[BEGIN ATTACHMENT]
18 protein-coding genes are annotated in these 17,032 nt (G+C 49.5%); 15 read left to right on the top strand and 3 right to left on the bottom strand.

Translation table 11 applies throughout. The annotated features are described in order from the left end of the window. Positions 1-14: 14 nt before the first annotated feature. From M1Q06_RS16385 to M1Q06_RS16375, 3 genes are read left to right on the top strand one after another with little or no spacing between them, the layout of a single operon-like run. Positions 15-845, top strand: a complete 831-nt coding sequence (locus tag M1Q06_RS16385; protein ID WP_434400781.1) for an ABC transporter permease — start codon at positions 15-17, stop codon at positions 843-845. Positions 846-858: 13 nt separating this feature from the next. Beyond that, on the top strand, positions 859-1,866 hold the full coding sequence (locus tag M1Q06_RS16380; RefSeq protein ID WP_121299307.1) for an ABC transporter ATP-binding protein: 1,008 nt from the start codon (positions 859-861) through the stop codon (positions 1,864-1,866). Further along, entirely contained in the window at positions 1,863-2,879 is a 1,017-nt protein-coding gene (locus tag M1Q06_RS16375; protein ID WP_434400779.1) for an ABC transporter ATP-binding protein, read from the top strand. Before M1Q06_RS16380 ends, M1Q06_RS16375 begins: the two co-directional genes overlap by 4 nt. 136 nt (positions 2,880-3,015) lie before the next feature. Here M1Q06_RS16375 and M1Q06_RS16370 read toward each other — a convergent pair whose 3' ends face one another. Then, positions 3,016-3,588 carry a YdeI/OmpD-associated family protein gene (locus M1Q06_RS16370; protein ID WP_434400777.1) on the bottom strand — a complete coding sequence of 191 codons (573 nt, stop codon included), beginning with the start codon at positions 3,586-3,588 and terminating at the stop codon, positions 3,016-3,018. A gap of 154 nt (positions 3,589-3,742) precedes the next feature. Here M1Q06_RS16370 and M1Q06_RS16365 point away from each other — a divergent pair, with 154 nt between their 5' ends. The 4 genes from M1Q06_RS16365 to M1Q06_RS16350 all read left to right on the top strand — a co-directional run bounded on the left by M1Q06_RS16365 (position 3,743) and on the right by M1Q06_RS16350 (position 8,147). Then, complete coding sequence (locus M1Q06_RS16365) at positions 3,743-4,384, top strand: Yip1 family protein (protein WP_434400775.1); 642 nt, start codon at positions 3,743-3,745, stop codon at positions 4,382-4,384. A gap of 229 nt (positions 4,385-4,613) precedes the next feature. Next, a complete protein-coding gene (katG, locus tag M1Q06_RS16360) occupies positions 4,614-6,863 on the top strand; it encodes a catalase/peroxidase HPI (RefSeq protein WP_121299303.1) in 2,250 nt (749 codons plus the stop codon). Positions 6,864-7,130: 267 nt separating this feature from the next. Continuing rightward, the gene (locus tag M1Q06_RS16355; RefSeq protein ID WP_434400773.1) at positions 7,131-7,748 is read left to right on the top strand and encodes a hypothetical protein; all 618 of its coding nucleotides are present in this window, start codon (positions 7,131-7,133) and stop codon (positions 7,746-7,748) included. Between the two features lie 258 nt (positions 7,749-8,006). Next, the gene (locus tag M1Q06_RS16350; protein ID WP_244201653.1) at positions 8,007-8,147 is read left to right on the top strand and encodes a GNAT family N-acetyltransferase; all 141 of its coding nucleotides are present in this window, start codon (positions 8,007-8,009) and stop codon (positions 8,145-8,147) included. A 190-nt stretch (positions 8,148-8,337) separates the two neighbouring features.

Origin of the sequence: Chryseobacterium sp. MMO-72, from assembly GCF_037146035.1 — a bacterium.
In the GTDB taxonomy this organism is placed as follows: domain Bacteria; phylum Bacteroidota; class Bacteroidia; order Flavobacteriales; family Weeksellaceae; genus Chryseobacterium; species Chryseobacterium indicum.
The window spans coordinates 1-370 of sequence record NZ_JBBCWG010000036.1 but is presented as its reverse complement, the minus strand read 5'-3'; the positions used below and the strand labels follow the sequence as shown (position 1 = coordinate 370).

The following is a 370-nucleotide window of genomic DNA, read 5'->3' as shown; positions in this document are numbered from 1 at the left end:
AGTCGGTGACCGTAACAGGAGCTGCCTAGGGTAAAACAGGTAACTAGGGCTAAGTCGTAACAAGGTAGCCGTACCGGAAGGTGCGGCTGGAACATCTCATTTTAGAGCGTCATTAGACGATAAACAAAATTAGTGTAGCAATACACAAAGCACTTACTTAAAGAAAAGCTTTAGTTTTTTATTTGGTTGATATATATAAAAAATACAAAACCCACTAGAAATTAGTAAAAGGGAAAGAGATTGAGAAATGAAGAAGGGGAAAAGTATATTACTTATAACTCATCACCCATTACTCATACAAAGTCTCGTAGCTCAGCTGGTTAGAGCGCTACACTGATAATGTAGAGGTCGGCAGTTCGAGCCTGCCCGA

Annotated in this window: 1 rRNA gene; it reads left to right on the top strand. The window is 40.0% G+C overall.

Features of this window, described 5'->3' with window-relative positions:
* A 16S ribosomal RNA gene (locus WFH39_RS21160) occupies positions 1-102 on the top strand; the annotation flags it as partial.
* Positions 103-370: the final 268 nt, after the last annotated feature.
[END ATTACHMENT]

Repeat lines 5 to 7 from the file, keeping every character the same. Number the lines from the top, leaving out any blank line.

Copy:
The window spans coordinates 1-370 of sequence record NZ_JBBCWG010000036.1 but is presented as its reverse complement, the minus strand read 5'-3'; the positions used below and the strand labels follow the sequence as shown (position 1 = coordinate 370).

The following is a 370-nucleotide window of genomic DNA, read 5'->3' as shown; positions in this document are numbered from 1 at the left end:
AGTCGGTGACCGTAACAGGAGCTGCCTAGGGTAAAACAGGTAACTAGGGCTAAGTCGTAACAAGGTAGCCGTACCGGAAGGTGCGGCTGGAACATCTCATTTTAGAGCGTCATTAGACGATAAACAAAATTAGTGTAGCAATACACAAAGCACTTACTTAAAGAAAAGCTTTAGTTTTTTATTTGGTTGATATATATAAAAAATACAAAACCCACTAGAAATTAGTAAAAGGGAAAGAGATTGAGAAATGAAGAAGGGGAAAAGTATATTACTTATAACTCATCACCCATTACTCATACAAAGTCTCGTAGCTCAGCTGGTTAGAGCGCTACACTGATAATGTAGAGGTCGGCAGTTCGAGCCTGCCCGA